I have several different plants and would like to start fertilizing them with organic fertilizer. I heard rock dust is great because micro nutrients, but are there any others that are better?
Not really sure where to start. Nutrients from rocks are considered very slow release so while they can help build up nutrients in the soil, they don't do much of anything in the short term. By short term I mean the current season.
Assuming you are growing in the earth rather than in containers you will do well to get a soil test done to find out what nutrients are in your soil and in what amount.
That's the basis for adding fertilizers, knowing what the soil is providing and what needs to be added.
The organic 'cure all' for soil is compost. It doesn't contain a high amount of any nutrient, but tends to contain all the essential nutrients plants need. Using it regularly (at least annually) goes a long way to keeping the soil fertility up and in many cases will provide all the nutrients a plant needs.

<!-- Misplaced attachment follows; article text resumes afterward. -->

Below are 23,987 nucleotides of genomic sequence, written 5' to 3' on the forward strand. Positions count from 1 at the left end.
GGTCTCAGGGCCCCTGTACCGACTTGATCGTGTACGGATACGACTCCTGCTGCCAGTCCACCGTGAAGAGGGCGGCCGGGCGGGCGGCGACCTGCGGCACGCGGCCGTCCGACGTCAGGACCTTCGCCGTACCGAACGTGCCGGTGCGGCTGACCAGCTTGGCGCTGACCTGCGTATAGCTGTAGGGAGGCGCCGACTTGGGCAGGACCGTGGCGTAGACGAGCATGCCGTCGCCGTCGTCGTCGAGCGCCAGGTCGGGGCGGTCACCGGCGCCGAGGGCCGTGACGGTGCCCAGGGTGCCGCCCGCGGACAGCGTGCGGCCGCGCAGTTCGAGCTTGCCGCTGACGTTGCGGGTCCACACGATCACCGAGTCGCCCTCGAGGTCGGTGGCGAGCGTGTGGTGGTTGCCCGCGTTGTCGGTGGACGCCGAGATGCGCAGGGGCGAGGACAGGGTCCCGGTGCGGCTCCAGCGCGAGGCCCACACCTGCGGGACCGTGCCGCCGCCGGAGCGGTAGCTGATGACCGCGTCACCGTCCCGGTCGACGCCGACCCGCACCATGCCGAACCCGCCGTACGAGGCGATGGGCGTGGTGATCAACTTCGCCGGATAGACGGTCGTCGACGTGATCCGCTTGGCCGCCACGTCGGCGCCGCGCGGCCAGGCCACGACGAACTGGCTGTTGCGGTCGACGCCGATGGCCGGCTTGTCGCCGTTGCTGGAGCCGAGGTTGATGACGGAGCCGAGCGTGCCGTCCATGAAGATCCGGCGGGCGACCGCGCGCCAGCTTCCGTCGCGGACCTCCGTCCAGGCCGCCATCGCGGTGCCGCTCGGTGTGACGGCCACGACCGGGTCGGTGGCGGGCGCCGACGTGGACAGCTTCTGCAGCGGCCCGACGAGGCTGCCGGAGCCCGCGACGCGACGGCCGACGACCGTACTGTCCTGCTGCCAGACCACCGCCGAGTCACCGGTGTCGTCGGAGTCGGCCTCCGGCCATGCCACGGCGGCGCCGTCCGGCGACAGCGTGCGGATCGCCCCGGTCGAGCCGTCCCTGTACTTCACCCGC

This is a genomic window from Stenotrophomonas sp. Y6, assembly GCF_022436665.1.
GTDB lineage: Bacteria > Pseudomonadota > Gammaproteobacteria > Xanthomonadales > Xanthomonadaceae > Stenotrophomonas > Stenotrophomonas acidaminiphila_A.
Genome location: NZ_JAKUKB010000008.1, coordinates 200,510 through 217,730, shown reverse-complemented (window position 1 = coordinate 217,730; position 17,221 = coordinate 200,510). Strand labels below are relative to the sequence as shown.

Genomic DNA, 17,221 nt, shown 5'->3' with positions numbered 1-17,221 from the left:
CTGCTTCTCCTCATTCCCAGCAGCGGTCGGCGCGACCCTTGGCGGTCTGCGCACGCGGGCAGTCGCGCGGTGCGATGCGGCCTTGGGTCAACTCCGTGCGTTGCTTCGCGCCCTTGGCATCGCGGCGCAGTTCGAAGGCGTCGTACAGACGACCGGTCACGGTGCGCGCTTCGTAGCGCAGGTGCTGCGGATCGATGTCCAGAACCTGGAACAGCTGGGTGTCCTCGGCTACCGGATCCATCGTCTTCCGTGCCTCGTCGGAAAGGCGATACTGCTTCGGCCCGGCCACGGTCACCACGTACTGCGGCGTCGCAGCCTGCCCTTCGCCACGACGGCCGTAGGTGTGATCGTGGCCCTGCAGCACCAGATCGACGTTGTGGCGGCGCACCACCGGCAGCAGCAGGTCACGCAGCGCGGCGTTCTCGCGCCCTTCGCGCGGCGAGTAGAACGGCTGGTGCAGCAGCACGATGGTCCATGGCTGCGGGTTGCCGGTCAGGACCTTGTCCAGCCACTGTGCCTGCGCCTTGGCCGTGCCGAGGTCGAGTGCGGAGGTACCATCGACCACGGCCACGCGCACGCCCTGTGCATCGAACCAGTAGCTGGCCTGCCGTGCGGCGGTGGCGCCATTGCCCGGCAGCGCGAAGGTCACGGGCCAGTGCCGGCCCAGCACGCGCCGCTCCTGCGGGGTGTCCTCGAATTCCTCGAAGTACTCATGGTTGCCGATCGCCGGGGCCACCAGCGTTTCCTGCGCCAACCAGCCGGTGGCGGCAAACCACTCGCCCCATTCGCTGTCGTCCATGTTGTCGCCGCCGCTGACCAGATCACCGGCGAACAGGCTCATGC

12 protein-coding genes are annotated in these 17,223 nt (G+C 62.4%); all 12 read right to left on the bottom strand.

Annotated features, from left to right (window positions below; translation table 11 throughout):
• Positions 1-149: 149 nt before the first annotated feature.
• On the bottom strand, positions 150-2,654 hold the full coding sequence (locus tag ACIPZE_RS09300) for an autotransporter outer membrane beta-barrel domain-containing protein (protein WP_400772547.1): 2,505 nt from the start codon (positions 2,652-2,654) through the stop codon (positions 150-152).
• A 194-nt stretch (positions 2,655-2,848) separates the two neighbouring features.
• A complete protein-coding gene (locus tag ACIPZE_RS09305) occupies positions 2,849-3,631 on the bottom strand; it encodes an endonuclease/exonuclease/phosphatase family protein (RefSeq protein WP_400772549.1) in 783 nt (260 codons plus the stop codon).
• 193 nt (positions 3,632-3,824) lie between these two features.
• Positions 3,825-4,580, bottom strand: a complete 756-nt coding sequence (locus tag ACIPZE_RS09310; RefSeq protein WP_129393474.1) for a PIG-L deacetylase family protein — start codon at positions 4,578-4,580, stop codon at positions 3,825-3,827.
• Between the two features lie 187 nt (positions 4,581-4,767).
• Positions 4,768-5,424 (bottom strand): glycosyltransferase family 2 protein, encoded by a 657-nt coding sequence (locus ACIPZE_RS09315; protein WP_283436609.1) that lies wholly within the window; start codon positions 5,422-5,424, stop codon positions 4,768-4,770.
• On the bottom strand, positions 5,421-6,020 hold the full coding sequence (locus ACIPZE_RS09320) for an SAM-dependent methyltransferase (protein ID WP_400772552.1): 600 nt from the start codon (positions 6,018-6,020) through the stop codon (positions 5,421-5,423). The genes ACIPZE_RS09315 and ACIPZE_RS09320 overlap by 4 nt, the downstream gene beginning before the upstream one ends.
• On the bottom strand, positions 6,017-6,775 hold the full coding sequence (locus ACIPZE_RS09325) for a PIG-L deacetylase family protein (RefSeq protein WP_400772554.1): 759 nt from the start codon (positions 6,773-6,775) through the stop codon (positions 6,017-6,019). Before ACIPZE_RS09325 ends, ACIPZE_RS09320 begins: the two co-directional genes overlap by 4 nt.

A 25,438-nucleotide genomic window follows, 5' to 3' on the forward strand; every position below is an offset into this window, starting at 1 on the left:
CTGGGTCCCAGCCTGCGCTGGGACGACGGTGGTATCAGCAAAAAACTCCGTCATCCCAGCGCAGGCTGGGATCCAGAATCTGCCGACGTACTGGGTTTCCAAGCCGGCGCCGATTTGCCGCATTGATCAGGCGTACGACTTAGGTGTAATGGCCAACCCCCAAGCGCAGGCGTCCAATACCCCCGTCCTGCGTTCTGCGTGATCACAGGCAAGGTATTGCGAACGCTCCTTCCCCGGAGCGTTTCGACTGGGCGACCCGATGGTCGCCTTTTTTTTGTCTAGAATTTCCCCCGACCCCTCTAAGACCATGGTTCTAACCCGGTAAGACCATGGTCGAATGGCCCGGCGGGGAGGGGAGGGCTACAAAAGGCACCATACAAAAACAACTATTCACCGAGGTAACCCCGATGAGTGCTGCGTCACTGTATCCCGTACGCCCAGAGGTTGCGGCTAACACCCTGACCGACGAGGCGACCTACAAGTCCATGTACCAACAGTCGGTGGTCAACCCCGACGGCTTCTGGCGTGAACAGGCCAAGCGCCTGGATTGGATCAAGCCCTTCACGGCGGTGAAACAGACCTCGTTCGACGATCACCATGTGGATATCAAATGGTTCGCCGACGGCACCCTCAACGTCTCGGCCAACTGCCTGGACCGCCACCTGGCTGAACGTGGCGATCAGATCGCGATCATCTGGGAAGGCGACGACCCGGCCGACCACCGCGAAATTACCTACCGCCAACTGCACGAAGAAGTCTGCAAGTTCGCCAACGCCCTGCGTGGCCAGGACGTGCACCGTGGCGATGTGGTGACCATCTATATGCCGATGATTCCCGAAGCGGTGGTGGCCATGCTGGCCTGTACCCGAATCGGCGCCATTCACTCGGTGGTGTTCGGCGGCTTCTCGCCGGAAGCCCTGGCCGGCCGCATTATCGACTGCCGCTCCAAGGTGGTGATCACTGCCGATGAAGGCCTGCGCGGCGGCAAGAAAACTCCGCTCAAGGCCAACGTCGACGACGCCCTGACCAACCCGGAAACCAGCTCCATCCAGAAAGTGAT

Plants with high nutrient demands like veggies may require more, but a lot depends on what the soil test says.
The single best material to add to your soil is organic matter, compost and almost any other once growing plant you can get. Before adding any kind of "fertilizer" to any soil you need to have a good, reliable soil test to see what that soil needs since adding too much of any nutrient will create more problems than it would solve. Contact your local office of your state universities USDA Cooperative Extension Service about having that good, reliable soil test.
Since the OP is about nutrition, IMO the single best material to add to your soil is (the immediate addition of) the nutrient most deficient - what sense in adding organic matter that will be available in months to the plants that are nutritionally starved today? Additionally, it would be nice to know whether the plants are in the ground or in a container medium that is sure to be nearly all organic before we offer the 'one-size-fits-every-problem' prescription.
You don't NEED to have a soil test done before you fertilize. Last I checked, we were still free to feed our pets & fertilize our plants. It may be helpful (soil test), and in some cases nearly indispensable, but often a shotgun approach is entirely adequate. I know dozens of extremely productive gardeners who fertilize regularly with organics & synthetics and don't have a clue as to what their soil has or has not.